Inappropriate Use of Technology in Class

Ringing and/or vibrating cell phones in class disrupt my concentration and that of your fellow students, inevitably lowering the quality of the learning environment. If your cell phone goes off in class, I reserve the right to impose penalties to your grade or to ask you to leave the classroom, as I deem appropriate.

If you have a computer or smart phone in the classroom, it will be very tempting to check your e-mail, read Facebook, or generally surf the web for purposes unrelated to the class. Resist. If I catch you engaged in these activities, I reserve the right to impose penalties to your grade or ask you to leave the classroom, as I deem appropriate.

Academic Honesty

It is extremely important that all aspects of your work are come by honourably. Efforts to gain an advantage not given to all students are dishonest and regarded as an extremely serious matter by the academic community. Consequences range from probation to expulsion. University policy stipulates that plagiarism, the submission of another person’s work as your own, is a violation of academic honesty, even if it arises out of ignorance or oversight, rather than deliberate cheating. Enrolling in this class means that you agree to abide by my decision regarding the appropriate action to take in cases of academic dishonesty. If you have any questions about plagiarism, paraphrasing, quoting, or collaboration, please consult me.


CSUN values an inclusive learning environment, where we respect the varied perspectives and experiences of a diverse community. Students and faculty each have responsibility for maintaining a respectful space to express their opinions. Professional courtesy and consideration for our classroom community are especially important with respect to topics dealing with differences in race, color, gender and gender identity/expression, sexual orientation, national origin, religion, disability, and age.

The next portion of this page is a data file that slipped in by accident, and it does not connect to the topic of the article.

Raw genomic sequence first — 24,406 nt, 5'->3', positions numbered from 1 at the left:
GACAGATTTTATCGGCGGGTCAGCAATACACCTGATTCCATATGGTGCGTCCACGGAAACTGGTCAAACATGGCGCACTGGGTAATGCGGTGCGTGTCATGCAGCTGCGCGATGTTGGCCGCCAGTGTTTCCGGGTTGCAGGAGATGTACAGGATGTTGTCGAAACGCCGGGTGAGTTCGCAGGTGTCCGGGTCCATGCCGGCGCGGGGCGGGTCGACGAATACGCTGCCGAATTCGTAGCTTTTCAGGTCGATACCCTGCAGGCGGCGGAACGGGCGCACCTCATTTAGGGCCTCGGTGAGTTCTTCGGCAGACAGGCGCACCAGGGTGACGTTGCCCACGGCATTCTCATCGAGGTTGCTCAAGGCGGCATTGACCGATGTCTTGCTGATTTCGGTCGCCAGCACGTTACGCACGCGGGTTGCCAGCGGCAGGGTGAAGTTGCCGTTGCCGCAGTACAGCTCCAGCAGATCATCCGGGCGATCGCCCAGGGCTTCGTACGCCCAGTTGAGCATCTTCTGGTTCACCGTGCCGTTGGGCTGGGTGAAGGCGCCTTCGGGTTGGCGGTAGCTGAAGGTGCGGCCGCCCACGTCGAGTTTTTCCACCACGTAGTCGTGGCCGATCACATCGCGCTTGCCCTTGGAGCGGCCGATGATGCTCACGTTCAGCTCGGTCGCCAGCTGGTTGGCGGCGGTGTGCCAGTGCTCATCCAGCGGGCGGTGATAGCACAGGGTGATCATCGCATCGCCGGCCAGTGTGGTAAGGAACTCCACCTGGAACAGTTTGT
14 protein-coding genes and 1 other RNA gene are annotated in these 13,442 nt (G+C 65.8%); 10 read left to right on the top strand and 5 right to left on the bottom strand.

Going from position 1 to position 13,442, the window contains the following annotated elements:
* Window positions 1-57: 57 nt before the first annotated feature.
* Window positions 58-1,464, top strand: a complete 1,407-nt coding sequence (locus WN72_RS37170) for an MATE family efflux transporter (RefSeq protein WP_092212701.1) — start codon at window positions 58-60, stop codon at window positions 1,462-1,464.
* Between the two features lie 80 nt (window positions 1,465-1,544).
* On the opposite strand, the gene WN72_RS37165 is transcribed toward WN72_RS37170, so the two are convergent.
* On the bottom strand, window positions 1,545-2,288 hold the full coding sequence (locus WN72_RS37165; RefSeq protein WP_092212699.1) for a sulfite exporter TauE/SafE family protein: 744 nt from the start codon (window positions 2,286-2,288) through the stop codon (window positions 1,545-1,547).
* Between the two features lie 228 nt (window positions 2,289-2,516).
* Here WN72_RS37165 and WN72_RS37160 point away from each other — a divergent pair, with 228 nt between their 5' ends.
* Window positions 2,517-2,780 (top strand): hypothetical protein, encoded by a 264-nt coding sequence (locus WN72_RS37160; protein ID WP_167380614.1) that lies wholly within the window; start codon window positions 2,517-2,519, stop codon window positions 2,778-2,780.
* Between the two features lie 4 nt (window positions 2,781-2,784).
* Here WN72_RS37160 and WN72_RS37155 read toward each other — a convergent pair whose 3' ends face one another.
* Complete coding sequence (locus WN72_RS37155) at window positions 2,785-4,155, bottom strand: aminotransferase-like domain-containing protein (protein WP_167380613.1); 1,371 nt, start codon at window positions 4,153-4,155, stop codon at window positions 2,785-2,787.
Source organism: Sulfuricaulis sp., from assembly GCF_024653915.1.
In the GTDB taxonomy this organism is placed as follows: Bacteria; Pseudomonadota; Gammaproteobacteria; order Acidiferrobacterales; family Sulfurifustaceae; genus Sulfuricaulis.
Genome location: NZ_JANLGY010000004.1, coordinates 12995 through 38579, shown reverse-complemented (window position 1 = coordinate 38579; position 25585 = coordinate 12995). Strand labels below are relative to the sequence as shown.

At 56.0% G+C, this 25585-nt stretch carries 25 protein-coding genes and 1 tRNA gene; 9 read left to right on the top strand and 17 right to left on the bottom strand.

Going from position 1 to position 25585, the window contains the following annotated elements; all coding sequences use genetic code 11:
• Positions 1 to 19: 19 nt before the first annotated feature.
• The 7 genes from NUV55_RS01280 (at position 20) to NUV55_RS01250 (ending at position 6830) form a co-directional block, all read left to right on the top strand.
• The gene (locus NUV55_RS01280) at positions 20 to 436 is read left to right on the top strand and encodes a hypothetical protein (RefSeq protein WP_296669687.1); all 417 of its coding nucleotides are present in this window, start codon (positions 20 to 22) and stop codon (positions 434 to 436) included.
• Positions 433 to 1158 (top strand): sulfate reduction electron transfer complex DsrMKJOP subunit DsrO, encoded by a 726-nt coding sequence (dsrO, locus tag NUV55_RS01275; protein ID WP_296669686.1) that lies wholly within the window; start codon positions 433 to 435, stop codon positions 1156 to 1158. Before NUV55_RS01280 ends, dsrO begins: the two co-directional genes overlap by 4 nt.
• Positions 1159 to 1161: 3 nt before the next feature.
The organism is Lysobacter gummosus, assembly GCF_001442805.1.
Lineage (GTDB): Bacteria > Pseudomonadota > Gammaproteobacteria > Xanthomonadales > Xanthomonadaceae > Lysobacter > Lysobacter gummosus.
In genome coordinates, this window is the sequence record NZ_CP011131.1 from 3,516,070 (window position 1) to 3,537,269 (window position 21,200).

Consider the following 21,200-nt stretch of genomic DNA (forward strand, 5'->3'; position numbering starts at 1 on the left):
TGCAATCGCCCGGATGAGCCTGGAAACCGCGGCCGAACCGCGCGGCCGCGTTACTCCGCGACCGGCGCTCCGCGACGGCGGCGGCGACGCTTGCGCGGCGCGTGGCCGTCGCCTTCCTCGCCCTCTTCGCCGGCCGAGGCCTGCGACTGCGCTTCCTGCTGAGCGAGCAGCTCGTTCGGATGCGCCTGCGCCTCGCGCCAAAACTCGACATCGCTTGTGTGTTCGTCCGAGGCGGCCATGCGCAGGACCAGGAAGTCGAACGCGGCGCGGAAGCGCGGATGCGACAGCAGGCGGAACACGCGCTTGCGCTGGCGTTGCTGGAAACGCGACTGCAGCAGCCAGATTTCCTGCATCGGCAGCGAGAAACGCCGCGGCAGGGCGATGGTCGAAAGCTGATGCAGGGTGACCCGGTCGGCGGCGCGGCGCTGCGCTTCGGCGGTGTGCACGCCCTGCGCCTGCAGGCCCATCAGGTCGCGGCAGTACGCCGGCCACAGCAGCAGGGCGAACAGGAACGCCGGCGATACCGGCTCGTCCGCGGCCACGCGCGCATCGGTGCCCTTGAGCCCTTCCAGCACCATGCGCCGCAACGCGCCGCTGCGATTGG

As a “responsible employee” at CSUN, I am required by federal and state laws to report incidences of harassment and discrimination to the campus Title IX Coordinator if they are disclosed to me. If you have experienced harassment or discrimination and do not want the Title IX Coordinator notified, instead of disclosing the experience to me, you can speak confidentially with CSUN’s Care Advocate by calling (818) 677-7492. For more information regarding your university rights and options, please visit the University’s Title IX website at http://www.csun.edu/title-ix.

Add/Drop Policy

Students should make sure that they follow the university’s add/drop deadlines, outlined in the Schedule of Classes. According to university policy, drops are only allowed after the set date when “a) there is a serious and compelling reason–specifically the student’s emotional or physical health or financial condition is clearly in jeopardy, and b) there is no viable alternative–including repeating the class”. Students will need to provide documentation on official letterhead–a letter, on official stationery, from a doctor or an employer–to support their reasons. No adds will be allowed unless a student can provide documented proof–e.g., a clerical error–for the reason for the tardiness. Please make sure to meet the deadline!

Withdrawals and Incompletes

The standard grade if a student fails to complete the work for a class is a “WU”. This is the equivalent of an “F”, but the grade may be changed if you re-take the course at a future time. This grade is also assigned to students who have not attended after the first few classes of the semester but have not officially “withdrawn” from the course.

I may assign an Incomplete (“I”) if and only if you meet all of the following conditions:

  • You have completed the vast bulk of the assigned work;
  • You are passing the class;
  • You fill out and bring to me a Request for an Incomplete form (also available from the English Department office), on which I detail exactly what is still needed for completion of the course.
  • I can make no exceptions to this policy, even if it affects your financial aid.

Once you take an incomplete, you have a year from the date recorded on the form to complete the requirements of the course and have your grade changed; therefore, you should submit work early enough to allow me to grade your work and fill out the necessary forms to assign you a new grade.

Keep in mind that, after you take an Incomplete, any grading of your work becomes an added burden on my busy timetable during the following year. Therefore you should not expect the normal amount of comments on your work or any extra teaching beyond my normal office hours.

Jan. 22 Introduction and Background
Jan. 27 Anglo-Norman "Historical Fiction"
Handout: Geoffrey of Monomouth's History of the Kings of the Britons.
Read the whole thing if you can, but concentrate on Book 1; Book 9, chapters 1-2, 7-8, 9-12, 15-17; Book 10: chapters 1-3, 10-13; and Book 11.
Handout: Introducing the Literature of the Middle Ages pp. 1-14
Jan. 29 The Brut Tradition
Handout: Geffrei Gaimar's Estoire des Engleis and The Brut Chronicles
Feb. 3 The Breton Lay
Handout: Marie de France, Lanval
Handout: Introducing the Literature of the Middle Ages pp. 14-18
Feb. 5 Lanval (continued)
Feb. 10 Arthurian Romance